Sunday, April 16, 2006
By Steven L. Taylor

Via the BBC we find that despite much of the happy rhetoric about success in the drug war, the amount of coca under cultivation is higher than was thought to be the case (Coca-growing spreads in Colombia):

Coca production in Colombia is more widespread than previously registered, the US government says.

A survey found efforts to kill the crop – the source for cocaine – by spraying fields with chemicals had succeeded.

But the US government, expanding the survey area, found an extra 26% of land under cultivation. It also found production was more dispersed.

Correspondents say this is a setback for the US. It has spent $4bn fighting Colombia’s cocaine trade since 2000.

So, really, despite all the proclamations of success in the last year, there really has been no improvement to the situation.

Of course, that’s not the way the ONDCP sees it:

However the head of the US Office of National Drug Control Policy, John Walters, insisted it was working.


“Where there was no spraying cultivation was up, where spraying is occurring, cultivation is shrinking,” Mr Walters said.

Well, no kidding. That’s what happens: eradication in one area leads to the migration of cultivation. The point of the policy isn’t just to kill coca plants, the alleged goal is to kill enough plants to actually affect the ability to produce and sell cocaine. If the cultivation migrates away from eradication so as to allow for sustained coca production it really doesn’t matter how many hectares you eradicate in the original spray zone.

The response by Walters is typical insofar as it is the same type of response that has been registered by drug warriors in Washington for literally decades. They get fixated on a specific metric (usually tons seized, hectares eradication or arrests made) and then proclaim victory.

However, the relevant numbers are things like street price and basic demand. As I have noted before, price has been on a downward trend during the last decade plus, during which we have spent more money than ever for eradication.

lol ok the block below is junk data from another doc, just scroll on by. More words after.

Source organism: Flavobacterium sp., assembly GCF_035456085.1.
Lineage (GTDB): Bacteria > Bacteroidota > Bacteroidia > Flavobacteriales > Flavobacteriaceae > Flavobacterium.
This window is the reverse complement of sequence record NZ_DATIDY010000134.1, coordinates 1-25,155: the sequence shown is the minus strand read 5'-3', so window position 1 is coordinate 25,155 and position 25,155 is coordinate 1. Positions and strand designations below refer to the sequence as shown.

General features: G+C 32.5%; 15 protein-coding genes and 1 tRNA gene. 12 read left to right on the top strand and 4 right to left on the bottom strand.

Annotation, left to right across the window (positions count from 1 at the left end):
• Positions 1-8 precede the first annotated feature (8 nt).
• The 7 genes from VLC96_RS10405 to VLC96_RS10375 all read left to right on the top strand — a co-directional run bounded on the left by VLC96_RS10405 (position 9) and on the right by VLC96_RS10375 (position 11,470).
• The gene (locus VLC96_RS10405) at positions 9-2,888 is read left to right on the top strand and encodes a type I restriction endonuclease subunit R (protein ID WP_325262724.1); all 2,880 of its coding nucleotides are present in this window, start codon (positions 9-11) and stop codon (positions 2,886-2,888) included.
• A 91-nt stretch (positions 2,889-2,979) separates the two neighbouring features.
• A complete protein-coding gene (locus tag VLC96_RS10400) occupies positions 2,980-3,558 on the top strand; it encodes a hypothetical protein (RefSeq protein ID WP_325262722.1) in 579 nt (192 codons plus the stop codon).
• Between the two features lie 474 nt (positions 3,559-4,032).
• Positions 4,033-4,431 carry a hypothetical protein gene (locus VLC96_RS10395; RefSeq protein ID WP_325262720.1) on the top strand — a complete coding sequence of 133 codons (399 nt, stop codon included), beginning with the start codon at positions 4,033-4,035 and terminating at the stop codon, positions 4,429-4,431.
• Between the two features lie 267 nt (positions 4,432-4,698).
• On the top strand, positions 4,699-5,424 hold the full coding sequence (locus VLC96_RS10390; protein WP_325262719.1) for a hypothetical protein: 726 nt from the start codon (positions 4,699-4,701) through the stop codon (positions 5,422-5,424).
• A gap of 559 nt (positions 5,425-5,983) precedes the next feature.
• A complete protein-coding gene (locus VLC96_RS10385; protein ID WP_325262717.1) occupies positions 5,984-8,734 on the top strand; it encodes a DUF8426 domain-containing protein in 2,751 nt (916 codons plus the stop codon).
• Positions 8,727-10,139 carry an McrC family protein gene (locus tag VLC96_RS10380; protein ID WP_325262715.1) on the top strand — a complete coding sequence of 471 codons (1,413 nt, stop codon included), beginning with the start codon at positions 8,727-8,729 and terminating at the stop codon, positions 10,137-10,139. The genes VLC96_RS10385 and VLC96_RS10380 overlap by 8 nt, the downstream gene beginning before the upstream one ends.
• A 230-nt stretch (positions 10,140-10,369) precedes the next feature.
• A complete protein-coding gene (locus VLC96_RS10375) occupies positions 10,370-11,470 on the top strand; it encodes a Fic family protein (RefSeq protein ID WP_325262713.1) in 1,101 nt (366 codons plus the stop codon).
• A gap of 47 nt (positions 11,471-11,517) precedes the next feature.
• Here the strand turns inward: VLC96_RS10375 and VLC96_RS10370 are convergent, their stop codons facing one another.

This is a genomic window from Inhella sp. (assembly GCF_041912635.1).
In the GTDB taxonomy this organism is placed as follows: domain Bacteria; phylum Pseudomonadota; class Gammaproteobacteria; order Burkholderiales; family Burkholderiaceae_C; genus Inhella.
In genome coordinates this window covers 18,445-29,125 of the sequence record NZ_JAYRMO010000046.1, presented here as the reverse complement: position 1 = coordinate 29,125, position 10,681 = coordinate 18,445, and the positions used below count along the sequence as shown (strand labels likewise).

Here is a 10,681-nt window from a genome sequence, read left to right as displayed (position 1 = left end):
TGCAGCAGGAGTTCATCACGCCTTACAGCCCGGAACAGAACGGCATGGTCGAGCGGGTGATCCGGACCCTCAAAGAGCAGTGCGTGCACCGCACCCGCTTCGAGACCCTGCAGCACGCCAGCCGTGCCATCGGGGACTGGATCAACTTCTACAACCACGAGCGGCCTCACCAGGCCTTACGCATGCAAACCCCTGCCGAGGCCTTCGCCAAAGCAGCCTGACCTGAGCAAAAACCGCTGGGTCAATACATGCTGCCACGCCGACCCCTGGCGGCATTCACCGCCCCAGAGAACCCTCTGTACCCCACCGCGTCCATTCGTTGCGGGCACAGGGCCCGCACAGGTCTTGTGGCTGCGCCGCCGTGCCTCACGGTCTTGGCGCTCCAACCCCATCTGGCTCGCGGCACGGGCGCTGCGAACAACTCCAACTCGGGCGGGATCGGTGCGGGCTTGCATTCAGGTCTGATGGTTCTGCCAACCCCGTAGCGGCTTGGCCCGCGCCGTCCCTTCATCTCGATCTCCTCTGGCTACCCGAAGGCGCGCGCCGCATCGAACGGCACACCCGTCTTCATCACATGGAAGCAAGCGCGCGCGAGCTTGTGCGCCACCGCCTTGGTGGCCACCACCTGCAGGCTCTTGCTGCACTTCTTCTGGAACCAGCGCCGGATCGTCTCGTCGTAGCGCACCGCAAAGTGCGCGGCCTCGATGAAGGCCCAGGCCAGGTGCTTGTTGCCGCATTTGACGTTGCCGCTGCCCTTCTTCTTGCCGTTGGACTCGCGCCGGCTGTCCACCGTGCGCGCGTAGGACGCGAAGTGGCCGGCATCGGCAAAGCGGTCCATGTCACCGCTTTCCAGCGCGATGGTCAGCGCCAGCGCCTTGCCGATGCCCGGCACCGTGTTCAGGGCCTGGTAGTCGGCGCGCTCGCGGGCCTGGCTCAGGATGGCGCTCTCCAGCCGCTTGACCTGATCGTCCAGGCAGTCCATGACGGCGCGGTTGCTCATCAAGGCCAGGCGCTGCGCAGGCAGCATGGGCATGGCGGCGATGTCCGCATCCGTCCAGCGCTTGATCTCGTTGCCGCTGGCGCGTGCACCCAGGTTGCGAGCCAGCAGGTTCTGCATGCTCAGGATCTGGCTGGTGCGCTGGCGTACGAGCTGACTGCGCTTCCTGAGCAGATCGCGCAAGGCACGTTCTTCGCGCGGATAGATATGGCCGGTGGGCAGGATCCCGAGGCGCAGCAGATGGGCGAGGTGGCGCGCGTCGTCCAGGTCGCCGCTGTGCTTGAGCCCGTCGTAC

And while there was an uptick in price this past year, it still puts us about where we were when we started the current cycle of policies.

It takes a remarkable amount of blind faith in the drug war to say that it has been anything other than a failure, and yet we spend billions and billions on it annually and never debate any alternatives to the current approach.

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2 Responses to “Drug War Cycle Continues”

  1. PoliBlog: A Rough Draft of my Thoughts » Mexico Decriminalizes Personal Drug Possession (and a Passing Mention of the Limbaugh Story) Says:

    [...] es. We have not substantially reduced supply of cocaine, nor of coca cultivation (indeed, as I noted recently, even where we allegedly had been having success in terms of hectares under cultivation in [...]

  2. PoliBlog: A Rough Draft of my Thoughts » More Tales from the Drug War Says:

    [...] ator Questions White House Data on Coca Growth in Colombia. The story deals with an issue I first blogged about in mid-April, the fact that despite initial positive reports on coca eradication in Colo [...]

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